At 22 years old I embarked into the unknown, traveling to Europe on a whispered promise from God. In the beginning, I wondered if I had made a mistake. Should take the next flight back to my family? After all, this wasn’t a two-week trip, but a two-year commitment to get comfortable in another culture.
I could have never guessed that two years would turn into 12 years of living in three different countries (Austria, South Africa, the Netherlands). Through those years, I came alive to a real adventure with God. Sure, it included stamped passports, discovering new places, and moving out of my comfort zone, but adventure became a lifestyle of exploring the grandeur of God’s heart, standing in wonder of his wild love, and finding my home in him.
Since coming back to America 10 months ago, now with my husband and three little ones in tow, I’ve stored away some simple lessons I learned while living abroad:
Embrace Wind-Blown Hair
The first thing we did when we arrived in the Netherlands was purchase a few used bikes. Biking was the easiest way to get around town. In fact, we didn’t own a car until the last six months we were there. I also never did my hair because it got whipped around behind me as I pedaled my way to the grocery store, the park or a café to meet a friend. What started as an annoyance, became my little secret to stay a mentally sane and joyful mama to three little ones. The fresh air and wind-blown hair became a gift I received every day. Freedom welled up within me as I let go of control in small ways and let the Holy Spirit do his work in my heart. I was reminded that my obsession with perfection deters me from really living, and letting the wind mess up my hair is an easy first step toward adventure.
Try this: Be intentional about getting into the wild outdoors with your kids, feel the wind in your hair, and learn to strip off the façade of flawless when you’re around other people; your freedom is contagious.
Learn Their Language
Although I never learned to speak German, Dutch or Afrikaans fluently, I did learn the language of friendship. If you’ve ever been in a foreign country, you know that a willingness to learn basic greetings, words and phrases always impresses the locals. Walls are broken down when we take the time, effort, and courage required to speak another person’s language. A basic “Hoe gaan dit?” (Afrikaans for “How are you”) or “vielen Dank” (German for “Thank you very much”) can go a long way in building community with someone of another culture. Through the years, I’ve realized we all speak a different heart language. Deep connections are made with our kids, husband or friends when we risk taking the first step in getting to know them, discovering what brings them joy, and choosing to speak their language more than our own.
Try this: Become a student of your friends, family and neighbors, ask good questions when you are with them, and challenge yourself to see how long you can keep the conversation focused on them (it’s harder than you think!).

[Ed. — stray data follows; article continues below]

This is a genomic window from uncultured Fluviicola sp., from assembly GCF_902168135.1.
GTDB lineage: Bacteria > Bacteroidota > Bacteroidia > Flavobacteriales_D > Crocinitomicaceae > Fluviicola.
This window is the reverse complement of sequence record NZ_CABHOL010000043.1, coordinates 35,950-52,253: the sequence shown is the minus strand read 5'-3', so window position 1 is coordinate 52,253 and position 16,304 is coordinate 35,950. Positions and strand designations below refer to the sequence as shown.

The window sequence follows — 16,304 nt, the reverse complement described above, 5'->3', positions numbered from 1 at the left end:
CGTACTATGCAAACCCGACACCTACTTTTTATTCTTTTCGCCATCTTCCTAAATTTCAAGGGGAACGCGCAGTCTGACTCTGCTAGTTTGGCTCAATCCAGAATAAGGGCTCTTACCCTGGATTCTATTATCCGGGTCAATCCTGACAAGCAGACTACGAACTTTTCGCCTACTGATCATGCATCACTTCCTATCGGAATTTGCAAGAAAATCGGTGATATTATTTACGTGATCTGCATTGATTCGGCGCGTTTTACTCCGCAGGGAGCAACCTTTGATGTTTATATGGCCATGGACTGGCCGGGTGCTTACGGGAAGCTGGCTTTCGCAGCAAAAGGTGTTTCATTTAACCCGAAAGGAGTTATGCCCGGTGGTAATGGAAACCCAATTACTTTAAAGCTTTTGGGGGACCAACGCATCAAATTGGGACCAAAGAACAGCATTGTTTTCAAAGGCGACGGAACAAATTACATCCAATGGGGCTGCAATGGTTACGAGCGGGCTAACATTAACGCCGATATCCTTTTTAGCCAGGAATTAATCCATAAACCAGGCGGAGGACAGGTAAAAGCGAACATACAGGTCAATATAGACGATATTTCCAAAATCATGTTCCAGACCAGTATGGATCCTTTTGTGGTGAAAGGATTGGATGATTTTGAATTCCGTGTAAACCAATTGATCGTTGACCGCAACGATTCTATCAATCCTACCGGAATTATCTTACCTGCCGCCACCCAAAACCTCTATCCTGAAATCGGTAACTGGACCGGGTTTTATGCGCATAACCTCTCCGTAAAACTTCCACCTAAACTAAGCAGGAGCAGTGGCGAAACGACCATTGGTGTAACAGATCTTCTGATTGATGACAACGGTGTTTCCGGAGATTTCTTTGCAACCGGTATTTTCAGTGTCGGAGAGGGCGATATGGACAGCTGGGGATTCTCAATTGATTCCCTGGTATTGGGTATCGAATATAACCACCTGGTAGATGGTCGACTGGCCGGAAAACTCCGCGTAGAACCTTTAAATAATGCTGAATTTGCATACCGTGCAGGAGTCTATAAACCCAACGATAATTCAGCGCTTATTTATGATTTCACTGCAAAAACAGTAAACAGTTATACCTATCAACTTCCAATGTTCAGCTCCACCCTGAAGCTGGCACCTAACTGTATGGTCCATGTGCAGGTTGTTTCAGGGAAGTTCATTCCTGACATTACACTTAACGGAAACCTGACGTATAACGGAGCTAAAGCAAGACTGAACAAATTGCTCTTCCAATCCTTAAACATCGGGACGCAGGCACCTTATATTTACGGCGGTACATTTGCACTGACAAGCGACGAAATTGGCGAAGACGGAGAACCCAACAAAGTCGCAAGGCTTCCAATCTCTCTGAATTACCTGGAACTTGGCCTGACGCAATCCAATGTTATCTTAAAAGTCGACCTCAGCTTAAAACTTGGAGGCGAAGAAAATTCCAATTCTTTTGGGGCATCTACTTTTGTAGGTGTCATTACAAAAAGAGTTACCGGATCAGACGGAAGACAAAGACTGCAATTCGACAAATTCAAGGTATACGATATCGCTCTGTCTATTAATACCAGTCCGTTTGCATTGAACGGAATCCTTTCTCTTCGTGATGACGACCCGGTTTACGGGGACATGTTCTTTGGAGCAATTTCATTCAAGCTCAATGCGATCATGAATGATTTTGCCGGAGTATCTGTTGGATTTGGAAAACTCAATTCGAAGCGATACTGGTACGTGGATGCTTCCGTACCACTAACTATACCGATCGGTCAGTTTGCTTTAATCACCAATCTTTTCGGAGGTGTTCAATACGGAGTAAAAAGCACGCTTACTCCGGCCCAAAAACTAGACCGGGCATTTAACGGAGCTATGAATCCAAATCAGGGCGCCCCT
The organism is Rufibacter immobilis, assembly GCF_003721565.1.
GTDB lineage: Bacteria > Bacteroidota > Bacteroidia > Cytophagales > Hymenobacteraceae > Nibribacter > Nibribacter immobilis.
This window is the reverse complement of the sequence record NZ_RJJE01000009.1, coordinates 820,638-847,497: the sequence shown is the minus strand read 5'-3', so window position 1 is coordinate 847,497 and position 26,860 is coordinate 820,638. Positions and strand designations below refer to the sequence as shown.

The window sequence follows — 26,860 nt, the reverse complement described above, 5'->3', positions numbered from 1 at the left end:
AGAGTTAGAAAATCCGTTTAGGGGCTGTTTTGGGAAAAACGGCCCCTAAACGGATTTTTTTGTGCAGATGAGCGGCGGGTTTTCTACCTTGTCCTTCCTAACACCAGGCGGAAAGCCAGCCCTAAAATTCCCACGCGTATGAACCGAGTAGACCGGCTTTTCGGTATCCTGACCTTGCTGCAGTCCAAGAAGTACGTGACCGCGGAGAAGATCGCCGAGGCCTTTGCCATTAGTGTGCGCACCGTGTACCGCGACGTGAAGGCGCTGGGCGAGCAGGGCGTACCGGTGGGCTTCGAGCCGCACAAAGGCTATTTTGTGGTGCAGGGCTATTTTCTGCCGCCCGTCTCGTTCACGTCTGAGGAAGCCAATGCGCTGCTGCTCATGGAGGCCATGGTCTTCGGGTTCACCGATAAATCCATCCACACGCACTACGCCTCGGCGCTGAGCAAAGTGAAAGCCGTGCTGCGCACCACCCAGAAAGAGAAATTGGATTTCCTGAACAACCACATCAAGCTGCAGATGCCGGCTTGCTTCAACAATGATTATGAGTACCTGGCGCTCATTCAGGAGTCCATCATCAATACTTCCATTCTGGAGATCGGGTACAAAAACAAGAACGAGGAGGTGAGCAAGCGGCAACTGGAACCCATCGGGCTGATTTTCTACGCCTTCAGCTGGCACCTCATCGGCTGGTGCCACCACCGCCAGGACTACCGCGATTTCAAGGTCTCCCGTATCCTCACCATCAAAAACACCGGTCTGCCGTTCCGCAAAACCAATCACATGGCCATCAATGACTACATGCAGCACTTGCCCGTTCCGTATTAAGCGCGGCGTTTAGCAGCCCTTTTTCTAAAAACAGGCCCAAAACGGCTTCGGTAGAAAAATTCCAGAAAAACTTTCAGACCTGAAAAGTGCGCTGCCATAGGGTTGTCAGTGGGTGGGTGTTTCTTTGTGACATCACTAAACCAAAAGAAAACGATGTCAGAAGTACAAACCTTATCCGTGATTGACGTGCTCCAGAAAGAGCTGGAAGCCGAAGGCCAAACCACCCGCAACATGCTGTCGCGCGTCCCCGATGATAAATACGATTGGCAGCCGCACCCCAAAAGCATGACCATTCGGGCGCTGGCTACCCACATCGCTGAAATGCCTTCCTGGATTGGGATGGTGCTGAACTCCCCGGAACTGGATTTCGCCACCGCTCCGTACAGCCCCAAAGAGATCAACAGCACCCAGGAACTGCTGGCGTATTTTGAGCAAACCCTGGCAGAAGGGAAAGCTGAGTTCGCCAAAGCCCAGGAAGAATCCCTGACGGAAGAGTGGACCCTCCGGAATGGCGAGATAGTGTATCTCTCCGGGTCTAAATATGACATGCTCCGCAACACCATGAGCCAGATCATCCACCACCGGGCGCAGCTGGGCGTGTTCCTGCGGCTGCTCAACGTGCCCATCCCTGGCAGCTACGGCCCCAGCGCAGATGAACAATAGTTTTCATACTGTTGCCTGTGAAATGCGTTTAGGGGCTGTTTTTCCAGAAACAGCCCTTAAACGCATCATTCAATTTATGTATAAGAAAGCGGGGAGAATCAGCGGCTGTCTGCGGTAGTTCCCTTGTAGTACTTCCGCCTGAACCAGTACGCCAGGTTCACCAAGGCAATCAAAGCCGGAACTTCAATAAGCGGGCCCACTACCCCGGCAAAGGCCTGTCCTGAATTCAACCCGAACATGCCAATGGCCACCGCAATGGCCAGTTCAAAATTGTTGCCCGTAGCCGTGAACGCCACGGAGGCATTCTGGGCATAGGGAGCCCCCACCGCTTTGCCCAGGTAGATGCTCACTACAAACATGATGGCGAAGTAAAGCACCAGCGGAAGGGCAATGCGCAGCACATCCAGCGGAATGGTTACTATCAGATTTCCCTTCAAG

Keep Exploring & Being a Tourist
In my nearly 12 years of living abroad, I never stopped taking pictures. I was continually aware and captivated by my surroundings, the different people and the unique scenery. I cultivated wonder, kept exploring the cities and countries I lived in, and remained an enthusiastic, picture-taking tourist. Choosing to have the attitude of a curious adventurer in awe of life helped me to adjust to change more smoothly. We can become permanent tourists even in our own town, snapping shots of the same places and enjoying the streets we travel every day. I don’t ever want to forget how magical the mundane can become when we take the time to see the places we live and the seasons of our lives through the lens of childlike wonder.
Try this: Pretend you are a tourist in your city today. Look on a map to find a new place or go to the same destination with your camera and curiosity in hand. Follow your kids, learn from them, let your wonder open the door to worship and thankfulness.
We’ve always had little traditions. In Vienna, it was an after-church Subway, McDonald’s or Danube River visit with friends. In Muizenberg, it was a beach walk to Kalk Bay for cake and coffee. In Maastricht, it was biking along the canal, across the border, to Cannes for pancakes and omelettes at a quaint café. Traditions are powerful. They remind us that although life is always changing and challenging, God is still the same and desires us to rest deeply in him. Traditions provide a touch of comfort and sameness during those times when life outside our comfort zone feels overwhelming. I’ve been amazed at how God uses even the simplest traditions to keep me hungry for more adventures with him.
Try this: Find a unique tradition you can keep this summer with your family. It could be Friday night walk and ice cream, a Saturday morning hike or movie and pizza with friends. Try out a few and see what works best!
Charissa Steyn never imagined a life this wild, but has grown to love the adventure of following Jesus. She and her South African hubby have three wide-eyed explorers, endless dreams and an obsession with seeking Jesus in every detail. Through her blog + shop, charissasteyn.com, Charissa inspires women to travel into the unknown with an expectant heart.